MELBOURNE — The Kirner government's budget, delivered on August 17, confirmed plans to cut 10,000 public services jobs, privatise $900 million worth of government assets, increase the cost of public transport, and introduce charges for outpatient treatment at public hospitals. So far only the teachers' unions, whose members stand to lose 1650 jobs, have announced industrial action against the cuts. Rolling half-day strikes will be complemented by a statewide stoppage on September 12. The South Australian and Western Australian budgets have announced job cuts of 3300 and 2000, respectively.
The Commonwealth Bank plans to shed up to 4000 jobs in a major reorganisation. Many of these sackings will be in the State Bank of Victoria, which the Commonwealth bought out last year. The first 489 sackings will be in management levels. The Financial Sector Union has called a stop-work for September 3 to discuss action.
NEWCASTLE — Eight unions at Port Waratah Coal Services, the world's largest coal loading operation, have agreed to sweeping changes involving multi-skilling and multi-tasking. Job classifications have been reduced to five. In return, the 205 workers are guaranteed job security for three years. The enterprise deal follows a shift in the workforce from the Hunter Port Authority to the coal company. It will probably set some precedents for other waterfront agreements.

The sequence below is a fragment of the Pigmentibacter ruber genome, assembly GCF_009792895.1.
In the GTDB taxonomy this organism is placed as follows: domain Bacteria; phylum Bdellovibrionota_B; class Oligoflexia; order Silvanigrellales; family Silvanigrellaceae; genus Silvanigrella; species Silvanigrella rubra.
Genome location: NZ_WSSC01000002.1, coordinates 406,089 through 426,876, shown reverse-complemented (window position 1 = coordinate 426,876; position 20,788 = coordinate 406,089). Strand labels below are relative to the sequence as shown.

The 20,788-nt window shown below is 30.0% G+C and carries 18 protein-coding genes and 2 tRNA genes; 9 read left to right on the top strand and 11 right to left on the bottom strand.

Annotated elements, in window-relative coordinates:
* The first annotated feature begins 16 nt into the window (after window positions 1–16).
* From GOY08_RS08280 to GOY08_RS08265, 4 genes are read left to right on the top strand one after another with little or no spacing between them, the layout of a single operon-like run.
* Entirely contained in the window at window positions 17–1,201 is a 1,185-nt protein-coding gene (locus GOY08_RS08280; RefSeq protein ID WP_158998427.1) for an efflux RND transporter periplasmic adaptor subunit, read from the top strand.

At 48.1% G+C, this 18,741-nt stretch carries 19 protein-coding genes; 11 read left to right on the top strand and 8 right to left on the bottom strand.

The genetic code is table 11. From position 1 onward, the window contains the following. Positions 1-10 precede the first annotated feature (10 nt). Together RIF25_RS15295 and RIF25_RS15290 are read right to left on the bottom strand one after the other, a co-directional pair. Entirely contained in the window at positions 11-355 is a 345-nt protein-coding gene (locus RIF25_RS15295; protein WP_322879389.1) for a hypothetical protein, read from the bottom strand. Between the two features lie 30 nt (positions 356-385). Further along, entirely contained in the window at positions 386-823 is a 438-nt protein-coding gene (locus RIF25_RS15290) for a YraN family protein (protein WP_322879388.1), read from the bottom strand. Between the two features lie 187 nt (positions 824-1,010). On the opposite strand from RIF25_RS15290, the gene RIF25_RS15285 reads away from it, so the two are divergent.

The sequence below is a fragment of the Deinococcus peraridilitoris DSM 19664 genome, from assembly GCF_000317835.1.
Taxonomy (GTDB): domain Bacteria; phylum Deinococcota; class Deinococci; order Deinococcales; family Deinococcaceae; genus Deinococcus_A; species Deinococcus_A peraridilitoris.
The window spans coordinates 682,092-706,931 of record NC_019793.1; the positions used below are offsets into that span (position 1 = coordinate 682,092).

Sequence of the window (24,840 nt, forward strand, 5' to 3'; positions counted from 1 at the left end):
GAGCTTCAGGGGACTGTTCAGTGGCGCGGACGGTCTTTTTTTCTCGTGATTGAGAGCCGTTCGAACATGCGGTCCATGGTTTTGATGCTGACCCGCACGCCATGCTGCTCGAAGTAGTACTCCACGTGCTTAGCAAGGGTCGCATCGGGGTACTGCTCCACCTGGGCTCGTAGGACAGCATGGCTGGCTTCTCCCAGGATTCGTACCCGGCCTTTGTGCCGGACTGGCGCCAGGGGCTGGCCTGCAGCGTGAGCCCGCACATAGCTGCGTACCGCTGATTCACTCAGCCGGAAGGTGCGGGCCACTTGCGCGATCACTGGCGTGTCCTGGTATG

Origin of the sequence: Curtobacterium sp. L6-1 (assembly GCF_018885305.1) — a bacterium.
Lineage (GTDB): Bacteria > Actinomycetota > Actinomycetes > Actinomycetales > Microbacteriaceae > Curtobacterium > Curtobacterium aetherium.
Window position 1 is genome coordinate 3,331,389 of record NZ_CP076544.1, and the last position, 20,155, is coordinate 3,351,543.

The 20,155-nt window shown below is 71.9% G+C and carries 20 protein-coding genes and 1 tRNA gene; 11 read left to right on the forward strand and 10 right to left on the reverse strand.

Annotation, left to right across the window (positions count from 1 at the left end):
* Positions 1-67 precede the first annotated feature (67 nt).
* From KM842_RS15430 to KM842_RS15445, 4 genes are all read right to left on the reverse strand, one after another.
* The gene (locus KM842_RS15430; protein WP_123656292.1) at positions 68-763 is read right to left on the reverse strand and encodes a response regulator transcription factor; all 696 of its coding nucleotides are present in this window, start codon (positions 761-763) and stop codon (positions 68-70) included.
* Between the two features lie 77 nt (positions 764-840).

PERTH — A survey of 300 Perth office workers reveals that more than half are concerned about air quality in their workplace. Other concerns were temperature, stuffiness and lighting. About 38% had taken time off because of illness due to their work environment. Jim Robertson of Healthy Buildings International said the workers' views were supported by air quality tests, and many offices were poorly ventilated and unhygienic. The most common symptoms included tiredness, headaches, flu-like symptoms, blocked or stuffy noses, dry throats and watery eyes.
SYDNEY — The truce between the right and left factions of the clerks' union (FCU) is under threat following the late nomination of supposedly breakaway right-wing candidates against the left-wing Victorian leadership. The two factions had agreed not to oppose incumbent leaderships in the next round of elections because of difficulties facing the union as a result of the ACTU's amalgamation plans.
The federal court has dismissed a challenge to the amalgamation of the building workers' union (BWIU) and the timber workers union (ATAIU). While there had been irregularities in the timber workers' ballot, the court ruled that these had not influenced the overall result, which was 57% in favour of
amalgamation. This decision means BWIU elections scheduled for this year will now be delayed until 1993 under the rules of the new union.